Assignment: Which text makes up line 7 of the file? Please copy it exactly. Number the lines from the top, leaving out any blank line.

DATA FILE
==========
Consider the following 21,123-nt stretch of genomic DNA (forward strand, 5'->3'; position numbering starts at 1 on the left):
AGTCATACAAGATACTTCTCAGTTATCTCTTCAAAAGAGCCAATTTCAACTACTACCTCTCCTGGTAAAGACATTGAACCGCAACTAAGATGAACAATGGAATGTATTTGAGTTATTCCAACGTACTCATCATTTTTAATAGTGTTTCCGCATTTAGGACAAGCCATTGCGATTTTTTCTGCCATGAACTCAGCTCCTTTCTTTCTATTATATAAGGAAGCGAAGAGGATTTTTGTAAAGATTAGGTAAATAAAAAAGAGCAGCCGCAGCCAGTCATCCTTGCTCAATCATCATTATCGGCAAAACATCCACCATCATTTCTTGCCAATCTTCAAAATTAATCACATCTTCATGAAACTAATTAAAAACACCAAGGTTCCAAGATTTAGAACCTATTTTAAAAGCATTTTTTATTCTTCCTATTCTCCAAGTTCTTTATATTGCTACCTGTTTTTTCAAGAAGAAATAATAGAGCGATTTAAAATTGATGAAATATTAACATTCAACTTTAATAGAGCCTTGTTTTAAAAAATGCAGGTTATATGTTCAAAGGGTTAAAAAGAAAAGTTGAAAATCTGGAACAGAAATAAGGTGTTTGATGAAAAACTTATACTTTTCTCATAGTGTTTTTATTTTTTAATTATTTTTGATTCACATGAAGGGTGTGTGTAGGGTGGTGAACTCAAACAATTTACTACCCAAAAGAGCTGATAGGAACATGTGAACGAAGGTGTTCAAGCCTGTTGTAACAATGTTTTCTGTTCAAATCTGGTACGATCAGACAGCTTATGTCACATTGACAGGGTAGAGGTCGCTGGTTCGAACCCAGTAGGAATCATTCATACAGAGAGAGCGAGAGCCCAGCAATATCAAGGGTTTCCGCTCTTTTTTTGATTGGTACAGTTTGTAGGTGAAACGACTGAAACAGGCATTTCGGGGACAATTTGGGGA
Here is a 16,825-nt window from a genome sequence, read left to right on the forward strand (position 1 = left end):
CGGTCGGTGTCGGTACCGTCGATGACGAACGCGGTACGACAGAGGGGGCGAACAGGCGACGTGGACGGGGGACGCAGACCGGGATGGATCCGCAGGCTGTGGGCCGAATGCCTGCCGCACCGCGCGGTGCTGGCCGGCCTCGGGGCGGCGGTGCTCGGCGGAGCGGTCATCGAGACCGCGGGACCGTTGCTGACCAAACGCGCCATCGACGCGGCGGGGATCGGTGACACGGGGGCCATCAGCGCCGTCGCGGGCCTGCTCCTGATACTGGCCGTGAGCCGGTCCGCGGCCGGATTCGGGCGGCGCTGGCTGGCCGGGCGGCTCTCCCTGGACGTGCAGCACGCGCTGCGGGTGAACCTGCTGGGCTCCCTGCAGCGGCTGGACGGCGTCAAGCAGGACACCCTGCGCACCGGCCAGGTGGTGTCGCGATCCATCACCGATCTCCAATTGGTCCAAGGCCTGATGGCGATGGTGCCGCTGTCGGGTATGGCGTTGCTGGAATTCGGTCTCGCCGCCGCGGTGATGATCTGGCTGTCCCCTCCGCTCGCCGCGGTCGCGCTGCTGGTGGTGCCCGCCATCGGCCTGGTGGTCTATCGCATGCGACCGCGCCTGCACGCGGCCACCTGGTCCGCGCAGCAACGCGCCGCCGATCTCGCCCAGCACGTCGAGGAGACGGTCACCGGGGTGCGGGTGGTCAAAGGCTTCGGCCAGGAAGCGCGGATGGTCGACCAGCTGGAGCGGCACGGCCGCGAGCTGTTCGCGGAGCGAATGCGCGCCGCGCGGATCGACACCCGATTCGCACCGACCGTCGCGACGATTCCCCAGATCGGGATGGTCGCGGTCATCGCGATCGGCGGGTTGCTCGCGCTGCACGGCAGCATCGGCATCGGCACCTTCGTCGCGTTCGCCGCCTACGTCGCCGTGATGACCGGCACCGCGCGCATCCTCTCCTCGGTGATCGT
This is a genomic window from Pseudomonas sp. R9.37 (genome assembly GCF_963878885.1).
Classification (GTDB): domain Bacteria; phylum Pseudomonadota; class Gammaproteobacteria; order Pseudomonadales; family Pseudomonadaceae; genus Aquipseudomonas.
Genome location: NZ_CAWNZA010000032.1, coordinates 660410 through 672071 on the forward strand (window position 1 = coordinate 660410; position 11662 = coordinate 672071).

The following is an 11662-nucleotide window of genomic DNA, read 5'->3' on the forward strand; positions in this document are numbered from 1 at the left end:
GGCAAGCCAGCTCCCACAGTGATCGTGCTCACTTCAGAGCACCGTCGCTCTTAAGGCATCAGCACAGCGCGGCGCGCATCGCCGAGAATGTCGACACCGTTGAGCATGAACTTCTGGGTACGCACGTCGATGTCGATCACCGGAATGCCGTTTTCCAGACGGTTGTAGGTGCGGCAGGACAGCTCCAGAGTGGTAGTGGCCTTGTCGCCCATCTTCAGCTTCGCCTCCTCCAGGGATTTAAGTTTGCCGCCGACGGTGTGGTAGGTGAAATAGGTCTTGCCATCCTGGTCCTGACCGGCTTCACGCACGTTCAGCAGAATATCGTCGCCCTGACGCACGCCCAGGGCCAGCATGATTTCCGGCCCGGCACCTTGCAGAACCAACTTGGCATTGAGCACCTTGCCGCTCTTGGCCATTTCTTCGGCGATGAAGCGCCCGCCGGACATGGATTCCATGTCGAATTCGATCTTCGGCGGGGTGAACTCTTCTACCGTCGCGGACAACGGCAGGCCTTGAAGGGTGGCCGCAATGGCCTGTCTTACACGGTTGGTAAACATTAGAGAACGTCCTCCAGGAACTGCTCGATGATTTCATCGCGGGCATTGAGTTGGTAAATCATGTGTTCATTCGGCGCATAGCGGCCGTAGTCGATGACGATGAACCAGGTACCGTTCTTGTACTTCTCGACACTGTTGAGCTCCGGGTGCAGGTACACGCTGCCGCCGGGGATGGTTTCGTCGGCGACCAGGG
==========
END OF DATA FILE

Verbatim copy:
Genome location: NZ_CAWNZA010000032.1, coordinates 660410 through 672071 on the forward strand (window position 1 = coordinate 660410; position 11662 = coordinate 672071).